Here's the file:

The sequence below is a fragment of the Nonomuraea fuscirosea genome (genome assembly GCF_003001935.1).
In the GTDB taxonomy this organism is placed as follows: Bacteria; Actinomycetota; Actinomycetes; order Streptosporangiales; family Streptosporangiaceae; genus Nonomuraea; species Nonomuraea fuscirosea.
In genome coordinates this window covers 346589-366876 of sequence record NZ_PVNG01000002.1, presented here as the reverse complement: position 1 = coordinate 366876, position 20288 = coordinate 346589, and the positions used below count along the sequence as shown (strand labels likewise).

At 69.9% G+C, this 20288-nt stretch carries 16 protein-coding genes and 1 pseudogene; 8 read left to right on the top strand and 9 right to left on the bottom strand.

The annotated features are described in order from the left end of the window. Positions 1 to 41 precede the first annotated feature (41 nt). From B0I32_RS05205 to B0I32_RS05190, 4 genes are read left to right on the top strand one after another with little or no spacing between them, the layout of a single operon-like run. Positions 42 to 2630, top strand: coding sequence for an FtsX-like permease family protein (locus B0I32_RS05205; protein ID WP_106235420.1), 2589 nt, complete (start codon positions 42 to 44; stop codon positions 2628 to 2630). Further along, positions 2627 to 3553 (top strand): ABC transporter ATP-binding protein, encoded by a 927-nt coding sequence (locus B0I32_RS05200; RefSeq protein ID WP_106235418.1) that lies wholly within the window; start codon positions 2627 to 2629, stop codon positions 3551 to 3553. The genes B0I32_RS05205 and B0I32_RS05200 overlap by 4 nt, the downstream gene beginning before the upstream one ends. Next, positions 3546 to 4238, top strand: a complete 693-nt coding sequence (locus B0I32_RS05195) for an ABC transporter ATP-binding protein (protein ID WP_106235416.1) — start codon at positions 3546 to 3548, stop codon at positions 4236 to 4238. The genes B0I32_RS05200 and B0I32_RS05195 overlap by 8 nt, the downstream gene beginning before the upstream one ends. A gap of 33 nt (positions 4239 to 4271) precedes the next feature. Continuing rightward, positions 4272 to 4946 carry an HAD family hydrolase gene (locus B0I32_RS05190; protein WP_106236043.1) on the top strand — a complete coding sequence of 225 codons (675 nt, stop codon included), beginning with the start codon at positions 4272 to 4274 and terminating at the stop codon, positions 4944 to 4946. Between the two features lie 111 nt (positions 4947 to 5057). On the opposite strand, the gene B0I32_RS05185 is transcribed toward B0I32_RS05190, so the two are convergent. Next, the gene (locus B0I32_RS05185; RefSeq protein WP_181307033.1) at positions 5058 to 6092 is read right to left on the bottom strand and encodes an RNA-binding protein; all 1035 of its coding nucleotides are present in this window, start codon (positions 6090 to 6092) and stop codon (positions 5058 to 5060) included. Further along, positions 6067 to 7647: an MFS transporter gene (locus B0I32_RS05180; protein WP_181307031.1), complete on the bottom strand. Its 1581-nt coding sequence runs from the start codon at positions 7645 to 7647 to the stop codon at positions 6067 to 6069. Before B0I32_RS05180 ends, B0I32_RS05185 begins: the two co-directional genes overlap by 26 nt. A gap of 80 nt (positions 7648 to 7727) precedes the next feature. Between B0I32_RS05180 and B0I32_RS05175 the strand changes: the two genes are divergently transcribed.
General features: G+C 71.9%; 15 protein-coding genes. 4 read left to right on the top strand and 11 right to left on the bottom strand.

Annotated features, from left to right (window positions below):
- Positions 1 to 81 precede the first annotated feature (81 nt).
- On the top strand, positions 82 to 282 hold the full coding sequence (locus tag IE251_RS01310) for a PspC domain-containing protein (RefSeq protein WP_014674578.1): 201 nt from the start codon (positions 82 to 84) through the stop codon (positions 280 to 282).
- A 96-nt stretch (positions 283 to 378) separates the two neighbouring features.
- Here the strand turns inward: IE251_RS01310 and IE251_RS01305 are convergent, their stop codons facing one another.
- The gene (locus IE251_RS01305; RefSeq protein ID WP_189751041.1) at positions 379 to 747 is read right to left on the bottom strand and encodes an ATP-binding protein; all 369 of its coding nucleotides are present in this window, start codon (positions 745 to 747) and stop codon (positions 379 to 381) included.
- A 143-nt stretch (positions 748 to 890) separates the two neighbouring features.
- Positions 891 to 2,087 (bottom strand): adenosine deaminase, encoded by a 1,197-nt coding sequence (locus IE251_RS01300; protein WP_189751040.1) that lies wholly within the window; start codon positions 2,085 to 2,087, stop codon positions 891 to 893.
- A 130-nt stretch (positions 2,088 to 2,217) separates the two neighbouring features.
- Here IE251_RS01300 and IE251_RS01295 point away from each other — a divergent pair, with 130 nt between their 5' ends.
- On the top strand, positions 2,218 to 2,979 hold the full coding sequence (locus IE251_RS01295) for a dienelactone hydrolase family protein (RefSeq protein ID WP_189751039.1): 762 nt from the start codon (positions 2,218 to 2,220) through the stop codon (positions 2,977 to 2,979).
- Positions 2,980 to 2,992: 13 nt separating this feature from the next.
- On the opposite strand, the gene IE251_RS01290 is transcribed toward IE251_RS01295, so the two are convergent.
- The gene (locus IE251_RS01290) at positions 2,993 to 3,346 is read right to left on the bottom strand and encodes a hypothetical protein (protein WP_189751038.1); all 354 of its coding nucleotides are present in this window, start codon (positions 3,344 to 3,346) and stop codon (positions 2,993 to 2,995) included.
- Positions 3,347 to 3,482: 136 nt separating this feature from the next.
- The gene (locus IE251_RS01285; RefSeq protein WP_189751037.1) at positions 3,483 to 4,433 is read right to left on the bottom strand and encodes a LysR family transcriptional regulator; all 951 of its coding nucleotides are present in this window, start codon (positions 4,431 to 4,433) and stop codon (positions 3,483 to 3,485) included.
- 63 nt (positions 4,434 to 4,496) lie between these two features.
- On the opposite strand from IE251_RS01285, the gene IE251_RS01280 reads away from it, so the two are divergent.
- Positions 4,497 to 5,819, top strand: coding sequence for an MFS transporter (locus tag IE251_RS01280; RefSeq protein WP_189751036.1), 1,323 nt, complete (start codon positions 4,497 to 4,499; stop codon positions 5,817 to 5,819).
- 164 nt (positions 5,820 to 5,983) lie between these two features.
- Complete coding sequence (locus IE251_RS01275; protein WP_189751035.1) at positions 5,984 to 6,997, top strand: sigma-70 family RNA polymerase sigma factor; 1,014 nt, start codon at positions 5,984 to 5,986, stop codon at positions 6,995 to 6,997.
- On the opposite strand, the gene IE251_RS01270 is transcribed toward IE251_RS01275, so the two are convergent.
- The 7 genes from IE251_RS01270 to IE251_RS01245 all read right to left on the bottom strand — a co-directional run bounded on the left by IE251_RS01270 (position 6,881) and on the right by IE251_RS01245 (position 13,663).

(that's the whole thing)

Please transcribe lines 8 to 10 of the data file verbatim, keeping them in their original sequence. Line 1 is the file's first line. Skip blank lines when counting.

- Positions 1 to 81 precede the first annotated feature (81 nt).
- On the top strand, positions 82 to 282 hold the full coding sequence (locus tag IE251_RS01310) for a PspC domain-containing protein (RefSeq protein WP_014674578.1): 201 nt from the start codon (positions 82 to 84) through the stop codon (positions 280 to 282).
- A 96-nt stretch (positions 283 to 378) separates the two neighbouring features.